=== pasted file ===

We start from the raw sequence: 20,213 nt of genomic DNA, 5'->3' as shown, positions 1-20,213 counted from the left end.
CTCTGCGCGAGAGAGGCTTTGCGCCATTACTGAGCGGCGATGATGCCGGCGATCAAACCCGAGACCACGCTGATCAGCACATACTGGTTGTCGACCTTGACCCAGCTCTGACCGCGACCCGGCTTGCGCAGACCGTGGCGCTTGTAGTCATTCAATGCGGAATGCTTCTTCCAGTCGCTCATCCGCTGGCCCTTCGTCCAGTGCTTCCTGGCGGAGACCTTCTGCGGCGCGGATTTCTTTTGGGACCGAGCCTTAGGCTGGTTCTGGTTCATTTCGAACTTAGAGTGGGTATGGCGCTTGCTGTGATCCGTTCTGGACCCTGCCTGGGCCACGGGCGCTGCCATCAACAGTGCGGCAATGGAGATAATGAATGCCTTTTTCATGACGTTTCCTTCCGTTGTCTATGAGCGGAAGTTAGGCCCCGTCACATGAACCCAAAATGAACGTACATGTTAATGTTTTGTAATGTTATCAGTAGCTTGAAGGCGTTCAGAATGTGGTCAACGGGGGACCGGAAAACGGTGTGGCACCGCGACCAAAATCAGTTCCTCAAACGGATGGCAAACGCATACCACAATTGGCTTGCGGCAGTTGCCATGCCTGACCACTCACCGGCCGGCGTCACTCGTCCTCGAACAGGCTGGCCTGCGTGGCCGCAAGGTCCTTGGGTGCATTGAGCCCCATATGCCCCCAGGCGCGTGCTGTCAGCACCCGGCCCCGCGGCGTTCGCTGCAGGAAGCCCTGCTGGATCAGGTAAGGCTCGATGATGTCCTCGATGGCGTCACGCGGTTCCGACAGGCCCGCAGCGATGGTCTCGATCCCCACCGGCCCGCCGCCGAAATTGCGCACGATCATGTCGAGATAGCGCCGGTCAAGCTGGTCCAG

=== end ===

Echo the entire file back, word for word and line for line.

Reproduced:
We start from the raw sequence: 20,213 nt of genomic DNA, 5'->3' as shown, positions 1-20,213 counted from the left end.
CTCTGCGCGAGAGAGGCTTTGCGCCATTACTGAGCGGCGATGATGCCGGCGATCAAACCCGAGACCACGCTGATCAGCACATACTGGTTGTCGACCTTGACCCAGCTCTGACCGCGACCCGGCTTGCGCAGACCGTGGCGCTTGTAGTCATTCAATGCGGAATGCTTCTTCCAGTCGCTCATCCGCTGGCCCTTCGTCCAGTGCTTCCTGGCGGAGACCTTCTGCGGCGCGGATTTCTTTTGGGACCGAGCCTTAGGCTGGTTCTGGTTCATTTCGAACTTAGAGTGGGTATGGCGCTTGCTGTGATCCGTTCTGGACCCTGCCTGGGCCACGGGCGCTGCCATCAACAGTGCGGCAATGGAGATAATGAATGCCTTTTTCATGACGTTTCCTTCCGTTGTCTATGAGCGGAAGTTAGGCCCCGTCACATGAACCCAAAATGAACGTACATGTTAATGTTTTGTAATGTTATCAGTAGCTTGAAGGCGTTCAGAATGTGGTCAACGGGGGACCGGAAAACGGTGTGGCACCGCGACCAAAATCAGTTCCTCAAACGGATGGCAAACGCATACCACAATTGGCTTGCGGCAGTTGCCATGCCTGACCACTCACCGGCCGGCGTCACTCGTCCTCGAACAGGCTGGCCTGCGTGGCCGCAAGGTCCTTGGGTGCATTGAGCCCCATATGCCCCCAGGCGCGTGCTGTCAGCACCCGGCCCCGCGGCGTTCGCTGCAGGAAGCCCTGCTGGATCAGGTAAGGCTCGATGATGTCCTCGATGGCGTCACGCGGTTCCGACAGGCCCGCAGCGATGGTCTCGATCCCCACCGGCCCGCCGCCGAAATTGCGCACGATCATGTCGAGATAGCGCCGGTCAAGCTGGTCCAG